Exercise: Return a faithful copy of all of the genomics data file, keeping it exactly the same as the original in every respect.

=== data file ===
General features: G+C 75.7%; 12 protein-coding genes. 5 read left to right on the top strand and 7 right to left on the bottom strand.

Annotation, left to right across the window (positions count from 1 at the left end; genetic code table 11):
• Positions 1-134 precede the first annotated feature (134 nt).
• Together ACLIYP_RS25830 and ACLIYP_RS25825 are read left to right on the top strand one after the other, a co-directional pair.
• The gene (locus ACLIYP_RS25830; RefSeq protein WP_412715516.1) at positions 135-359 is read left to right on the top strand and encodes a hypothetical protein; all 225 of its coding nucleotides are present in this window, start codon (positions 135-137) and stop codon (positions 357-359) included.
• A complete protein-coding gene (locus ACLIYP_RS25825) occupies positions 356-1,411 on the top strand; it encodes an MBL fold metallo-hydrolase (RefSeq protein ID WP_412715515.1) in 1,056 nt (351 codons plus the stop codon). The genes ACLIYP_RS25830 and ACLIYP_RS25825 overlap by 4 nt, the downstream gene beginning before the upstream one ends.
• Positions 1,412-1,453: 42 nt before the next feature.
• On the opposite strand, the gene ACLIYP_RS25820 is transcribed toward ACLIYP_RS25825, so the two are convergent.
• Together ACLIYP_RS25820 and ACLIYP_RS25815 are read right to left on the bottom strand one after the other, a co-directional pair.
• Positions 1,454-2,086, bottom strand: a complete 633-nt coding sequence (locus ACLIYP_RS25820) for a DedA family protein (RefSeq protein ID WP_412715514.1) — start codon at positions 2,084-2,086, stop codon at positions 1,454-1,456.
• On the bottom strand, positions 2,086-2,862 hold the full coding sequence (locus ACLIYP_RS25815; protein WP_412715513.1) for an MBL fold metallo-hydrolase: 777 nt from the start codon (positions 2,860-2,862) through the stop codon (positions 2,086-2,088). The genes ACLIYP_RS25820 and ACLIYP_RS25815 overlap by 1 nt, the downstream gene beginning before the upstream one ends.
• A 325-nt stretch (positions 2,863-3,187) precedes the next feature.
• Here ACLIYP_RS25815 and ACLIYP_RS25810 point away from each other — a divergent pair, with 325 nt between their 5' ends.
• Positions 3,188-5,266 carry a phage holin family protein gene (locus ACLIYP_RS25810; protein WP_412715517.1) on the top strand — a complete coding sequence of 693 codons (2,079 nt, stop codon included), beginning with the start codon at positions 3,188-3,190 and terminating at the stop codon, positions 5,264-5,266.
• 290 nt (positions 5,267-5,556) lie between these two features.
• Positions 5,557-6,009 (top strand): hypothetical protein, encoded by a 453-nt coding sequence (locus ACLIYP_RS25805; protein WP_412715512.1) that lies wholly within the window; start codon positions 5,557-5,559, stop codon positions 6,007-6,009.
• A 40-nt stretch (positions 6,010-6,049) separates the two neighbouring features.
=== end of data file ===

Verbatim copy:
General features: G+C 75.7%; 12 protein-coding genes. 5 read left to right on the top strand and 7 right to left on the bottom strand.

Annotation, left to right across the window (positions count from 1 at the left end; genetic code table 11):
• Positions 1-134 precede the first annotated feature (134 nt).
• Together ACLIYP_RS25830 and ACLIYP_RS25825 are read left to right on the top strand one after the other, a co-directional pair.
• The gene (locus ACLIYP_RS25830; RefSeq protein WP_412715516.1) at positions 135-359 is read left to right on the top strand and encodes a hypothetical protein; all 225 of its coding nucleotides are present in this window, start codon (positions 135-137) and stop codon (positions 357-359) included.
• A complete protein-coding gene (locus ACLIYP_RS25825) occupies positions 356-1,411 on the top strand; it encodes an MBL fold metallo-hydrolase (RefSeq protein ID WP_412715515.1) in 1,056 nt (351 codons plus the stop codon). The genes ACLIYP_RS25830 and ACLIYP_RS25825 overlap by 4 nt, the downstream gene beginning before the upstream one ends.
• Positions 1,412-1,453: 42 nt before the next feature.
• On the opposite strand, the gene ACLIYP_RS25820 is transcribed toward ACLIYP_RS25825, so the two are convergent.
• Together ACLIYP_RS25820 and ACLIYP_RS25815 are read right to left on the bottom strand one after the other, a co-directional pair.
• Positions 1,454-2,086, bottom strand: a complete 633-nt coding sequence (locus ACLIYP_RS25820) for a DedA family protein (RefSeq protein ID WP_412715514.1) — start codon at positions 2,084-2,086, stop codon at positions 1,454-1,456.
• On the bottom strand, positions 2,086-2,862 hold the full coding sequence (locus ACLIYP_RS25815; protein WP_412715513.1) for an MBL fold metallo-hydrolase: 777 nt from the start codon (positions 2,860-2,862) through the stop codon (positions 2,086-2,088). The genes ACLIYP_RS25820 and ACLIYP_RS25815 overlap by 1 nt, the downstream gene beginning before the upstream one ends.
• A 325-nt stretch (positions 2,863-3,187) precedes the next feature.
• Here ACLIYP_RS25815 and ACLIYP_RS25810 point away from each other — a divergent pair, with 325 nt between their 5' ends.
• Positions 3,188-5,266 carry a phage holin family protein gene (locus ACLIYP_RS25810; protein WP_412715517.1) on the top strand — a complete coding sequence of 693 codons (2,079 nt, stop codon included), beginning with the start codon at positions 3,188-3,190 and terminating at the stop codon, positions 5,264-5,266.
• 290 nt (positions 5,267-5,556) lie between these two features.
• Positions 5,557-6,009 (top strand): hypothetical protein, encoded by a 453-nt coding sequence (locus ACLIYP_RS25805; protein WP_412715512.1) that lies wholly within the window; start codon positions 5,557-5,559, stop codon positions 6,007-6,009.
• A 40-nt stretch (positions 6,010-6,049) separates the two neighbouring features.